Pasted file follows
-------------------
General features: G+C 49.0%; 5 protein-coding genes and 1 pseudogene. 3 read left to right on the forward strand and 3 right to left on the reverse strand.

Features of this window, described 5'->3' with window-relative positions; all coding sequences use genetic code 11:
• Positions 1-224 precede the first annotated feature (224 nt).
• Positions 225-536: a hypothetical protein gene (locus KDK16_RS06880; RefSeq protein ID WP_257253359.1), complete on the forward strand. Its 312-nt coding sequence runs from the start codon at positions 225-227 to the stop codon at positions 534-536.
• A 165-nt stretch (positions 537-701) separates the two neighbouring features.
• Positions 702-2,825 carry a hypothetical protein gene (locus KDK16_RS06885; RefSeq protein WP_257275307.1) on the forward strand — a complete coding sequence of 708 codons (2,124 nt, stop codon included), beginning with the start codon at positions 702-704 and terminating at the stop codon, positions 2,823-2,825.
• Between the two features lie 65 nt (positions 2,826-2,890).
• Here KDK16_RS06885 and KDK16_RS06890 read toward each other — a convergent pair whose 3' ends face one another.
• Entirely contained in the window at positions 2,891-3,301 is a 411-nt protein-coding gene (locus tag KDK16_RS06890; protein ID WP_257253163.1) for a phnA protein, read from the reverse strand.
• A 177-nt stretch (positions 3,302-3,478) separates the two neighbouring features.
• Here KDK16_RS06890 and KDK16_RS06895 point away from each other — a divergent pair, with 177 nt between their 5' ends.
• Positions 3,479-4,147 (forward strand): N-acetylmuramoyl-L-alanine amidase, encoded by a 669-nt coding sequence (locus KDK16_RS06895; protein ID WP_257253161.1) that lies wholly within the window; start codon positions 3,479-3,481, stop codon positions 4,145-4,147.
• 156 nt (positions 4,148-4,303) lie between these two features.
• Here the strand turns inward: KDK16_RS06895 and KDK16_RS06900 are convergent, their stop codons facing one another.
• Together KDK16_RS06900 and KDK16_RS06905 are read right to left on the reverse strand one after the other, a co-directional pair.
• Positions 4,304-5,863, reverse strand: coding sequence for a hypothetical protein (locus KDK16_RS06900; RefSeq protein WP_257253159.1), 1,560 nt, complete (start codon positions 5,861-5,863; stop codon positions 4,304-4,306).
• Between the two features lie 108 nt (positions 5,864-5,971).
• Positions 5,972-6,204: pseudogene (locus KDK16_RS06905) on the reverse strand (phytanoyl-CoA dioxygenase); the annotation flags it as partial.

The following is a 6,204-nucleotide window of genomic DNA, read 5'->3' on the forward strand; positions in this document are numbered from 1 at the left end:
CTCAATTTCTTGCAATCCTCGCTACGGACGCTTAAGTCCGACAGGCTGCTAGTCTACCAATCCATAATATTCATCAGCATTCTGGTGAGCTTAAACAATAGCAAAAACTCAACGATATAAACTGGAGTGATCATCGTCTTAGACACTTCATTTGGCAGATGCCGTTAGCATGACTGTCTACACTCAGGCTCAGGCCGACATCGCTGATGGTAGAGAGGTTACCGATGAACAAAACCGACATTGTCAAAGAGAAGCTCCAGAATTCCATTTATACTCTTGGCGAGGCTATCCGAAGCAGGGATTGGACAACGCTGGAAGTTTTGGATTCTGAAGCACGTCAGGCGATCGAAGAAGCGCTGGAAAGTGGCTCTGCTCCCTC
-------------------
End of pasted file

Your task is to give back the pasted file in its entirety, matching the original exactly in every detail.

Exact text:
General features: G+C 49.0%; 5 protein-coding genes and 1 pseudogene. 3 read left to right on the forward strand and 3 right to left on the reverse strand.

Features of this window, described 5'->3' with window-relative positions; all coding sequences use genetic code 11:
• Positions 1-224 precede the first annotated feature (224 nt).
• Positions 225-536: a hypothetical protein gene (locus KDK16_RS06880; RefSeq protein ID WP_257253359.1), complete on the forward strand. Its 312-nt coding sequence runs from the start codon at positions 225-227 to the stop codon at positions 534-536.
• A 165-nt stretch (positions 537-701) separates the two neighbouring features.
• Positions 702-2,825 carry a hypothetical protein gene (locus KDK16_RS06885; RefSeq protein WP_257275307.1) on the forward strand — a complete coding sequence of 708 codons (2,124 nt, stop codon included), beginning with the start codon at positions 702-704 and terminating at the stop codon, positions 2,823-2,825.
• Between the two features lie 65 nt (positions 2,826-2,890).
• Here KDK16_RS06885 and KDK16_RS06890 read toward each other — a convergent pair whose 3' ends face one another.
• Entirely contained in the window at positions 2,891-3,301 is a 411-nt protein-coding gene (locus tag KDK16_RS06890; protein ID WP_257253163.1) for a phnA protein, read from the reverse strand.
• A 177-nt stretch (positions 3,302-3,478) separates the two neighbouring features.
• Here KDK16_RS06890 and KDK16_RS06895 point away from each other — a divergent pair, with 177 nt between their 5' ends.
• Positions 3,479-4,147 (forward strand): N-acetylmuramoyl-L-alanine amidase, encoded by a 669-nt coding sequence (locus KDK16_RS06895; protein ID WP_257253161.1) that lies wholly within the window; start codon positions 3,479-3,481, stop codon positions 4,145-4,147.
• 156 nt (positions 4,148-4,303) lie between these two features.
• Here the strand turns inward: KDK16_RS06895 and KDK16_RS06900 are convergent, their stop codons facing one another.
• Together KDK16_RS06900 and KDK16_RS06905 are read right to left on the reverse strand one after the other, a co-directional pair.
• Positions 4,304-5,863, reverse strand: coding sequence for a hypothetical protein (locus KDK16_RS06900; RefSeq protein WP_257253159.1), 1,560 nt, complete (start codon positions 5,861-5,863; stop codon positions 4,304-4,306).
• Between the two features lie 108 nt (positions 5,864-5,971).
• Positions 5,972-6,204: pseudogene (locus KDK16_RS06905) on the reverse strand (phytanoyl-CoA dioxygenase); the annotation flags it as partial.

The following is a 6,204-nucleotide window of genomic DNA, read 5'->3' on the forward strand; positions in this document are numbered from 1 at the left end:
CTCAATTTCTTGCAATCCTCGCTACGGACGCTTAAGTCCGACAGGCTGCTAGTCTACCAATCCATAATATTCATCAGCATTCTGGTGAGCTTAAACAATAGCAAAAACTCAACGATATAAACTGGAGTGATCATCGTCTTAGACACTTCATTTGGCAGATGCCGTTAGCATGACTGTCTACACTCAGGCTCAGGCCGACATCGCTGATGGTAGAGAGGTTACCGATGAACAAAACCGACATTGTCAAAGAGAAGCTCCAGAATTCCATTTATACTCTTGGCGAGGCTATCCGAAGCAGGGATTGGACAACGCTGGAAGTTTTGGATTCTGAAGCACGTCAGGCGATCGAAGAAGCGCTGGAAAGTGGCTCTGCTCCCTC